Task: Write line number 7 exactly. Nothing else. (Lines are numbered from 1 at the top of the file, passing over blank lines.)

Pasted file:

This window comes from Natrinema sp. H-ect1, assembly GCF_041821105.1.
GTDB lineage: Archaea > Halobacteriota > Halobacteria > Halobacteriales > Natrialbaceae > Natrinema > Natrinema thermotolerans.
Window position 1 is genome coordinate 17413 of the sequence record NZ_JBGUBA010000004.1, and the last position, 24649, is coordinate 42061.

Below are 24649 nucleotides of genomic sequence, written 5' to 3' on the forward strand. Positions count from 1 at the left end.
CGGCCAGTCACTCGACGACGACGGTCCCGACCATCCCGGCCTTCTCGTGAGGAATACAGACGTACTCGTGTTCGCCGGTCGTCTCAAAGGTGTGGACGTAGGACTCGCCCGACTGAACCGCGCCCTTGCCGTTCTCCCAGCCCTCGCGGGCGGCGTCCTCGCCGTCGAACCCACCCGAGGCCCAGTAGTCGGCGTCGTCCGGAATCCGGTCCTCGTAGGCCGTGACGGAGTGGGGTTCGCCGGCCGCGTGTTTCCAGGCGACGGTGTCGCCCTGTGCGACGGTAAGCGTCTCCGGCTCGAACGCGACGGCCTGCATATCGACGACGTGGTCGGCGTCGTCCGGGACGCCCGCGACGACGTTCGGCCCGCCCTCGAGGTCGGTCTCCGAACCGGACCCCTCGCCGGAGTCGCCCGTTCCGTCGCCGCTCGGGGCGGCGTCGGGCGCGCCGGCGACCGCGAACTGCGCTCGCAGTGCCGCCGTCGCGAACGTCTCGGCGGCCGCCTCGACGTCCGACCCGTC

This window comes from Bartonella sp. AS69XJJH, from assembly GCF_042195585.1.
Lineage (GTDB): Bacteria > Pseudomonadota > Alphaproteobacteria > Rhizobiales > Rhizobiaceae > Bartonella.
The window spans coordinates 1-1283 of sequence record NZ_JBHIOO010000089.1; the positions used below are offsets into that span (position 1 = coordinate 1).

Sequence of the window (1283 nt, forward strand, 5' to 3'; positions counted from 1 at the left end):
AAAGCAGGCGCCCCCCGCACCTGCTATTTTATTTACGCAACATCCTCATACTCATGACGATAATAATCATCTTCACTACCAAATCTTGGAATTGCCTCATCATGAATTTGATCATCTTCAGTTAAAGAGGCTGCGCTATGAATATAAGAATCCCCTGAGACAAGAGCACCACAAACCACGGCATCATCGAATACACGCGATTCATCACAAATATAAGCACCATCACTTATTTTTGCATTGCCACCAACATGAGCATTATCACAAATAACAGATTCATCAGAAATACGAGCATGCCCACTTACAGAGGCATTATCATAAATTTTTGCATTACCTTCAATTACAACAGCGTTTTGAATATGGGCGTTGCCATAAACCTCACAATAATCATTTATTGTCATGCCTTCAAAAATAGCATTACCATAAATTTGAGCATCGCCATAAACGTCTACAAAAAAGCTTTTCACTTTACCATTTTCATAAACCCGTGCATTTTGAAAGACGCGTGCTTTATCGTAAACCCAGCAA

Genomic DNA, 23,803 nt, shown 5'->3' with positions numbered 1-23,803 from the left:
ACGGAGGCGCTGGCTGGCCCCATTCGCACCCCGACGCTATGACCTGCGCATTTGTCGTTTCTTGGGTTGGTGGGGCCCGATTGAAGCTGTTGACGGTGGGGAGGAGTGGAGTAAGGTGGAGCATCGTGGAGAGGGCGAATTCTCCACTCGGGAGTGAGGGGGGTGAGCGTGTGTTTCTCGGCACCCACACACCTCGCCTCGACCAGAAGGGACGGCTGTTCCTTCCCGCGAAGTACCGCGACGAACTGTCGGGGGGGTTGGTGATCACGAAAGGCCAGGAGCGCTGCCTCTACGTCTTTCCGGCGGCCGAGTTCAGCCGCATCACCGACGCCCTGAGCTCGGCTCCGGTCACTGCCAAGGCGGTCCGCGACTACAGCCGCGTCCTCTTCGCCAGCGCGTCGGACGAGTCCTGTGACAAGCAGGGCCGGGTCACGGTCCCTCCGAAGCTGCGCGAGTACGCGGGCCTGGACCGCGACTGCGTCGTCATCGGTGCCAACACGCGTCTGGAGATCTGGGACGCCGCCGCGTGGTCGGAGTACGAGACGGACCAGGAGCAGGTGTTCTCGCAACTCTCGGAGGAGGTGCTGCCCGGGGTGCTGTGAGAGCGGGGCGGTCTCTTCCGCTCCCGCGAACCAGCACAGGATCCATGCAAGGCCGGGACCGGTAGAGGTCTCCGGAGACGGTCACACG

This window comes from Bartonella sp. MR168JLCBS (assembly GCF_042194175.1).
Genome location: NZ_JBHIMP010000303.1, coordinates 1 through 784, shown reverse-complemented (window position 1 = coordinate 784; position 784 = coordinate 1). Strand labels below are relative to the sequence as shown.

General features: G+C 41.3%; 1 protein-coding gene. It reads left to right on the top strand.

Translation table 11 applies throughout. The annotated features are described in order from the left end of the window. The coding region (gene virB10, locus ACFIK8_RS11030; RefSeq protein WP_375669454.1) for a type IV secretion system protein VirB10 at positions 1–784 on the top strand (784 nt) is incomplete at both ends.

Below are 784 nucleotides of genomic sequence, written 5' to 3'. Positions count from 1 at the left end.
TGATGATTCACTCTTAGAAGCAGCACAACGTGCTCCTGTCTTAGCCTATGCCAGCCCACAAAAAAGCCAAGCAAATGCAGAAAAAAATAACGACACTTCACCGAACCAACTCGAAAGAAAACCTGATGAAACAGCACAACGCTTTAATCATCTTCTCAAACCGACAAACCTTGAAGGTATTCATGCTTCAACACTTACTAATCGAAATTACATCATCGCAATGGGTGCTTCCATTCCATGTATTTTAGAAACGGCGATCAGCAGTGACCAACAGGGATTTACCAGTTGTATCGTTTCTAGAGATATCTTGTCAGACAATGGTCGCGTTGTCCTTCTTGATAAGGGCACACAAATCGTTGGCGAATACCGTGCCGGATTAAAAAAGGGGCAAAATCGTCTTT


Lineage (GTDB): Bacteria > Pseudomonadota > Alphaproteobacteria > Rhizobiales > Rhizobiaceae > Bartonella.